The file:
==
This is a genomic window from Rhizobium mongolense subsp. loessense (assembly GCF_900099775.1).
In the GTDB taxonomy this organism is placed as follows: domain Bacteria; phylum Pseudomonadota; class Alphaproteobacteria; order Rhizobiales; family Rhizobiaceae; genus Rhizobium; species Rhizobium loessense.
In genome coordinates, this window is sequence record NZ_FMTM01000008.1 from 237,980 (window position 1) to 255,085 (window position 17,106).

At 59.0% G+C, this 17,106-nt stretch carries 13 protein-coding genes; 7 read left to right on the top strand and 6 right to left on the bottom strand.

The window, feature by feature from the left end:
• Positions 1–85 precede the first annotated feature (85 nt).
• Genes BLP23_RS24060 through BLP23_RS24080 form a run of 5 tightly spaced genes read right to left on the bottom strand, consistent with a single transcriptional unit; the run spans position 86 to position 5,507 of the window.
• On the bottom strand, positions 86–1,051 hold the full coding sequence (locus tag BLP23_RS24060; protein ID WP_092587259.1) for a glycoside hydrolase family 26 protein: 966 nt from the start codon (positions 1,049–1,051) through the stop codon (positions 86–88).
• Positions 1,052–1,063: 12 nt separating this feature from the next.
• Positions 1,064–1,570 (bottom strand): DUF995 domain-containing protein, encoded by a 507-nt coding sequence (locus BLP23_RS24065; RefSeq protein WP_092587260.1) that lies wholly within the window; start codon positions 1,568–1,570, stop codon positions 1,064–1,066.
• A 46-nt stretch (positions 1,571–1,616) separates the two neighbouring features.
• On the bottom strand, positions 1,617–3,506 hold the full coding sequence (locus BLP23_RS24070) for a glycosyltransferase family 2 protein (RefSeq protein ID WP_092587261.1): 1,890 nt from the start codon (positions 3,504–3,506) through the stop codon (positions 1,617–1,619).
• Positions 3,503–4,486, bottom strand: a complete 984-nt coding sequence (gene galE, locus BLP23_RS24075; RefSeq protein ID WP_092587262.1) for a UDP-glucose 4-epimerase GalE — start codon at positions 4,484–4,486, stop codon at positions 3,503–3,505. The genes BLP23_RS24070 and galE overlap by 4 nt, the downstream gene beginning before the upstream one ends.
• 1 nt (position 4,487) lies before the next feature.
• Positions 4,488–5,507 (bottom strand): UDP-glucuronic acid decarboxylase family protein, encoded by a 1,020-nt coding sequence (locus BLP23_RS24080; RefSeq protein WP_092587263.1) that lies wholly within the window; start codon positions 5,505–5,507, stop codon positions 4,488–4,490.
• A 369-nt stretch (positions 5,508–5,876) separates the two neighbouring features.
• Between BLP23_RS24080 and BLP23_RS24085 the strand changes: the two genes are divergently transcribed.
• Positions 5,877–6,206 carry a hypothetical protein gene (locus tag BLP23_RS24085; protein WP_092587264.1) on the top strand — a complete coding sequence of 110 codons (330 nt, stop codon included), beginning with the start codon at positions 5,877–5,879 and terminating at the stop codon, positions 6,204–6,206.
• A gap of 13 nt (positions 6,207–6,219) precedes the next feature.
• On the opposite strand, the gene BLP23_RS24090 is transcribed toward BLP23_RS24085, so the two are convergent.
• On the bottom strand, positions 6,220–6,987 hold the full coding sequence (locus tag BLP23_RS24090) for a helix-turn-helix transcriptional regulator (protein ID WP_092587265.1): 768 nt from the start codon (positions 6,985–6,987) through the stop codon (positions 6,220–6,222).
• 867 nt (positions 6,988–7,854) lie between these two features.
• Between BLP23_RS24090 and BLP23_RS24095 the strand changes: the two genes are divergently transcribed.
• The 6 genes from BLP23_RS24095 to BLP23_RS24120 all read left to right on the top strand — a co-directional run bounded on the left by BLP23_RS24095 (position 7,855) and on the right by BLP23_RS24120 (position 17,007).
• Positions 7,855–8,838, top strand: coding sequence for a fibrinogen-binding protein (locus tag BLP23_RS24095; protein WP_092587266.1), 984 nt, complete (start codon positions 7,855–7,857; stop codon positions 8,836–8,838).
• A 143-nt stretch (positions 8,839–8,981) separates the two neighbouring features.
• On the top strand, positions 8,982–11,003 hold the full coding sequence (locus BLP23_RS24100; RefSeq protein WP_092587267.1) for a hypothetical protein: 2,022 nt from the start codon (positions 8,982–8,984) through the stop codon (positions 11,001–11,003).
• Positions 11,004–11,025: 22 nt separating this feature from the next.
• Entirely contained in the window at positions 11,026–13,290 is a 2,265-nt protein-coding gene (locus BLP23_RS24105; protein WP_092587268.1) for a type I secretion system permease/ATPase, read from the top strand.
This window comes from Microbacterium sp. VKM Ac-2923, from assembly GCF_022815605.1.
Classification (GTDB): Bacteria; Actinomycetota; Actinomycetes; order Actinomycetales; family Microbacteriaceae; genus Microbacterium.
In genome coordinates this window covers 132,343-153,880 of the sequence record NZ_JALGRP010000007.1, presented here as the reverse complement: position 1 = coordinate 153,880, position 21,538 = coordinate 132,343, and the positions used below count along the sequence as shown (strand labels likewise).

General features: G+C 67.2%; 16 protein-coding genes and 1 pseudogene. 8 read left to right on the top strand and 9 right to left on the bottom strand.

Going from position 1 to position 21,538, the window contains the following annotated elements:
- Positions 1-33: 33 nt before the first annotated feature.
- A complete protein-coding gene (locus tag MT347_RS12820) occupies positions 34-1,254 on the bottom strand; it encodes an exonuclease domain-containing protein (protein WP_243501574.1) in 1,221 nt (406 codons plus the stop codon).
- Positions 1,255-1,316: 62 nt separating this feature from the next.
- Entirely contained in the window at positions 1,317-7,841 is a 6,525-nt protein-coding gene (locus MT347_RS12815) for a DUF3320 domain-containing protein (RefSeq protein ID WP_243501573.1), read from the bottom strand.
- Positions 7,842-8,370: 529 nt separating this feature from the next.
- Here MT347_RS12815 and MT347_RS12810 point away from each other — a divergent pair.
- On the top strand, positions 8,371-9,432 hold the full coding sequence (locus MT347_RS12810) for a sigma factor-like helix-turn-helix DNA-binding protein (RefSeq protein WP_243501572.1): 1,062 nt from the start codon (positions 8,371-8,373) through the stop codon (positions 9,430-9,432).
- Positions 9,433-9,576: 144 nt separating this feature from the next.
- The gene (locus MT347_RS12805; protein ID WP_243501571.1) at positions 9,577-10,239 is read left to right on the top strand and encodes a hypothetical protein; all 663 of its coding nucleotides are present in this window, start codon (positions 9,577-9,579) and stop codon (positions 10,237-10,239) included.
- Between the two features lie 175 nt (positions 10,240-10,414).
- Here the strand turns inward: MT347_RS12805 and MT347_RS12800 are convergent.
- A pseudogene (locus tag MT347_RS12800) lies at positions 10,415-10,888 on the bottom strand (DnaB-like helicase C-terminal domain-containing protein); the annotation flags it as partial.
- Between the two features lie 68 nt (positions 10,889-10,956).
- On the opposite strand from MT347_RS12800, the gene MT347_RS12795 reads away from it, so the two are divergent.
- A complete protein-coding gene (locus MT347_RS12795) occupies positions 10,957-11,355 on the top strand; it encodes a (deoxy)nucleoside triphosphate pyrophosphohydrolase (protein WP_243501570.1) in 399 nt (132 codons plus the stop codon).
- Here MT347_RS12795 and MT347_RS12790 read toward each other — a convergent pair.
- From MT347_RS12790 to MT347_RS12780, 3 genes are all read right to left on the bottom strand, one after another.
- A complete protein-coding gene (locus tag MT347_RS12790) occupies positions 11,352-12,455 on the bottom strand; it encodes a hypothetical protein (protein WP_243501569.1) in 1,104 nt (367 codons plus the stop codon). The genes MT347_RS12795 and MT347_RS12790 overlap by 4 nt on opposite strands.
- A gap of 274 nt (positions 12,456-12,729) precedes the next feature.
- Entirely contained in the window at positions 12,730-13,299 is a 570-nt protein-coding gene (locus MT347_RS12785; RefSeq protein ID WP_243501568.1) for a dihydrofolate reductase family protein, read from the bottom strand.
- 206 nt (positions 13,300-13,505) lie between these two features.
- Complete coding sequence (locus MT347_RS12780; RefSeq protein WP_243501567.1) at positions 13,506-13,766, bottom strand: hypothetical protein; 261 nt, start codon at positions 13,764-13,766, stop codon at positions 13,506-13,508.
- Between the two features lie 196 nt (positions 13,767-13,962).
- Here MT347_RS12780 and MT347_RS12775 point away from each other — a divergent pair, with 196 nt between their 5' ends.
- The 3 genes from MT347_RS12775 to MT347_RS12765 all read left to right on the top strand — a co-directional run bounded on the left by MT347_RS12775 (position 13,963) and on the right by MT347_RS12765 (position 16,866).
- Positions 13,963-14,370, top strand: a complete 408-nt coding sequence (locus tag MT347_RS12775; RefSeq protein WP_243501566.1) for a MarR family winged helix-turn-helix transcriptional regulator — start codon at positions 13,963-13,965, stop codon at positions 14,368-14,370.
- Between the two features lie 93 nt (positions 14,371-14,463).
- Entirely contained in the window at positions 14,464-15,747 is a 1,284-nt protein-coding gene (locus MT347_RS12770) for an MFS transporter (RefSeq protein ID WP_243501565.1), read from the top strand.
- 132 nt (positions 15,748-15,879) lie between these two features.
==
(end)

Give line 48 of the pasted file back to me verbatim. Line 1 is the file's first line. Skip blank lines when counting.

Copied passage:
- On the opposite strand from MT347_RS12800, the gene MT347_RS12795 reads away from it, so the two are divergent.